A look back at one of the most hotly debated issues of this legislative session.
The LDS Church and the Utah state government came together to draft bills that would protect the rights of religious institutions and LGBT individuals.
LDS Church leaders announced their support of legislation to protect both LGBT and religious rights at a press conference Tuesday, Jan. 27. The press conference took place on the second day of the Utah Legislature’s 2015 session.
“Today, state legislatures across the nation are being asked to strengthen laws related to LGBT issues in the interest of ensuring fair access to housing and employment,” said Elder Dallin H. Oaks, of the Quorum of the Twelve. “The leadership of The Church of Jesus Christ of Latter-day Saints is on record as favoring such measures.”
Two LDS Church Apostles, members of Utah’s LGBT community and key lawmakers announced what some are calling a “historic” compromise to balance religious liberty rights with non-discrimination protection for lesbians, gays, bisexuals and transgender individuals.
Modifications to the Utah Anti-Discrimination Act and the Utah Fair Housing Act passed the Senate in a 23-5 vote after being considered through an expedited process.
Although the bill passed with an overwhelming majority, several senators rose to speak about the bill, which has received support from LGBT leaders and local religious leaders, including an endorsement from The Church of Jesus Christ of Latter-day Saints.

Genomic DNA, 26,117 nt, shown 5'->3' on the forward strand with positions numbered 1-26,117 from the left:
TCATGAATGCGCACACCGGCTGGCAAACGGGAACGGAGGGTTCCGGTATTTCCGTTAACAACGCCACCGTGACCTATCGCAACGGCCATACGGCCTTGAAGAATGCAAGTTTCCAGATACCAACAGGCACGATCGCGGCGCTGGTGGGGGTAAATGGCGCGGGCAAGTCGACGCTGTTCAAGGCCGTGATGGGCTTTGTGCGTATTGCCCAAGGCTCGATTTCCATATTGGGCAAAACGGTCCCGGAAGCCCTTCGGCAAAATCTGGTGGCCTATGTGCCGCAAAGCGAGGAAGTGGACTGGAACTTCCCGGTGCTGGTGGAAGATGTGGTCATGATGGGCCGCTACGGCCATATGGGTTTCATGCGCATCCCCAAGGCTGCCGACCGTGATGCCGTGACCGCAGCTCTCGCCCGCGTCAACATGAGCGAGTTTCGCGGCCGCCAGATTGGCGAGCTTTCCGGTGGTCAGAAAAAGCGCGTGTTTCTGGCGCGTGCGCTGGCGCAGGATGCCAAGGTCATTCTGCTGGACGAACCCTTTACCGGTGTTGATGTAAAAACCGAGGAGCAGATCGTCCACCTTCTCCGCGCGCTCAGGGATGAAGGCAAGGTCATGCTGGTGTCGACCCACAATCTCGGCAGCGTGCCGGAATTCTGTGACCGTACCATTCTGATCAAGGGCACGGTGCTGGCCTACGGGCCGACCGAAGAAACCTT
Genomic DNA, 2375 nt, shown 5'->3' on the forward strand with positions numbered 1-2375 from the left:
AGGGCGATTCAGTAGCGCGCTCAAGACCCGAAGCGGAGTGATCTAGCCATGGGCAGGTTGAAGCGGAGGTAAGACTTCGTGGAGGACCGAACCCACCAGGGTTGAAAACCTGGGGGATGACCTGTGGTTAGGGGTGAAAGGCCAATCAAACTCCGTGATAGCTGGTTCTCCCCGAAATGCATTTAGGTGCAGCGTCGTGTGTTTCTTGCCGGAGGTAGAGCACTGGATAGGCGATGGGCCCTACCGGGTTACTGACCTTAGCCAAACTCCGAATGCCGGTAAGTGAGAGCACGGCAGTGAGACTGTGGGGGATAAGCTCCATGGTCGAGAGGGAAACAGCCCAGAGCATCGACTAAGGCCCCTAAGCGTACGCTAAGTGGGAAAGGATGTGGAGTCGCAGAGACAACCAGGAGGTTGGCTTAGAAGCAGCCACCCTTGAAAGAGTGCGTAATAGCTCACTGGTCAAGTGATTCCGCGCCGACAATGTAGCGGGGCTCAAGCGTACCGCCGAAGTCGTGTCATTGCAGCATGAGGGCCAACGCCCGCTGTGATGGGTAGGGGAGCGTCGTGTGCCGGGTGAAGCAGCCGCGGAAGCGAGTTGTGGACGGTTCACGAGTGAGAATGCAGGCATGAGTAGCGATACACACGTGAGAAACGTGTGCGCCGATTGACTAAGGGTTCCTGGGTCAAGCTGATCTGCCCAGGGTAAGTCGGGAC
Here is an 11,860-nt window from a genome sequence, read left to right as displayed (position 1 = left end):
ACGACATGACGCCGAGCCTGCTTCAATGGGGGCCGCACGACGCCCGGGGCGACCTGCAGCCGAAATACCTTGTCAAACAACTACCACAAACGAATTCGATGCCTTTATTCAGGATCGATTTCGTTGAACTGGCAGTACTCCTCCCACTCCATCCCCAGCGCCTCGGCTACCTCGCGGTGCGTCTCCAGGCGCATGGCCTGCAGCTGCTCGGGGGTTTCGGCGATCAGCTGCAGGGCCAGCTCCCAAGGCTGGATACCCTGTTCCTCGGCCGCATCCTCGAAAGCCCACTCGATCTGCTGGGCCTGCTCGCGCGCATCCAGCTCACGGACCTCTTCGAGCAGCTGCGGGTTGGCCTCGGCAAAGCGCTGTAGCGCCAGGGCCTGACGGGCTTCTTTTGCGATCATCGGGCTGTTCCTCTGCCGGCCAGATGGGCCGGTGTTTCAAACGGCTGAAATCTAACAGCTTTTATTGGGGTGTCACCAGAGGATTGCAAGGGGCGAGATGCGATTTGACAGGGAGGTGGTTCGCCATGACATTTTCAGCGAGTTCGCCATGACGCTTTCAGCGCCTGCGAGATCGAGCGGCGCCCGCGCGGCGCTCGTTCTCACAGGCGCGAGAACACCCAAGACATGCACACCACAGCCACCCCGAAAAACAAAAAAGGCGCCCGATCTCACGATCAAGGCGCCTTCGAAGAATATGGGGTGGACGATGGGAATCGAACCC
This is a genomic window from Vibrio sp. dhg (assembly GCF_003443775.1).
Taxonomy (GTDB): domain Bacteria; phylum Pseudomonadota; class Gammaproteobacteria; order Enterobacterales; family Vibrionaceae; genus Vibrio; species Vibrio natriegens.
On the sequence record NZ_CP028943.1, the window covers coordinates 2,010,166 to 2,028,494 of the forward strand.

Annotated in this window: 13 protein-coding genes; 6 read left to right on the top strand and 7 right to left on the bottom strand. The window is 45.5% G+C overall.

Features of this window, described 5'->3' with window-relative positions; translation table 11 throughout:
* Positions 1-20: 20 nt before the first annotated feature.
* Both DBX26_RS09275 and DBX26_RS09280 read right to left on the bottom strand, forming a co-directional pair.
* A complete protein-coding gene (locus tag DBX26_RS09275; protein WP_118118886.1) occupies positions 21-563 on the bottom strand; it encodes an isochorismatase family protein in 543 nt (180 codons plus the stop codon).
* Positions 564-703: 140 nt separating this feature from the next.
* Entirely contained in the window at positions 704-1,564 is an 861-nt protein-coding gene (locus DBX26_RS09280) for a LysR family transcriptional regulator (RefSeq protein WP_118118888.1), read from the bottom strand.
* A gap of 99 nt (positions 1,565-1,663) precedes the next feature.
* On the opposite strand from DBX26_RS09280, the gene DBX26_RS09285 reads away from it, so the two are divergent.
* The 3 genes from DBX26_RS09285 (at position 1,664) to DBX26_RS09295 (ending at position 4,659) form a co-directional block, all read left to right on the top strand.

WASHINGTON — Utah’s path to newly passed legislation that combines LGBT rights and religious freedom might be more of a template for the nation than the law itself.
The passage of two state bills that have drawn national attention didn’t just happen over a 45-day legislative session that ended last Thursday. The new laws were the result of overcoming a rift that went much deeper and farther back than that.
As conflicts over gay rights (including marriage) and religious conscience proliferate around the country and in the courts, The Church of Jesus Christ of Latter-day Saints in January proffered a less confrontational — though still controversial — approach, proposing a tandem expansion of anti-discrimination protections for gays along with religious-liberty protections for the faithful. That announcement sparked an effort in the Utah legislature to pass a statewide gay-rights law with both LGBT and Mormon support.
WASHINGTON (RNS) Utah’s new law extending employment and workplace protections to LGBT people and conscience protections to individuals, churches and faith-based associations extends an olive branch to both groups, even as it misses one key sticking point.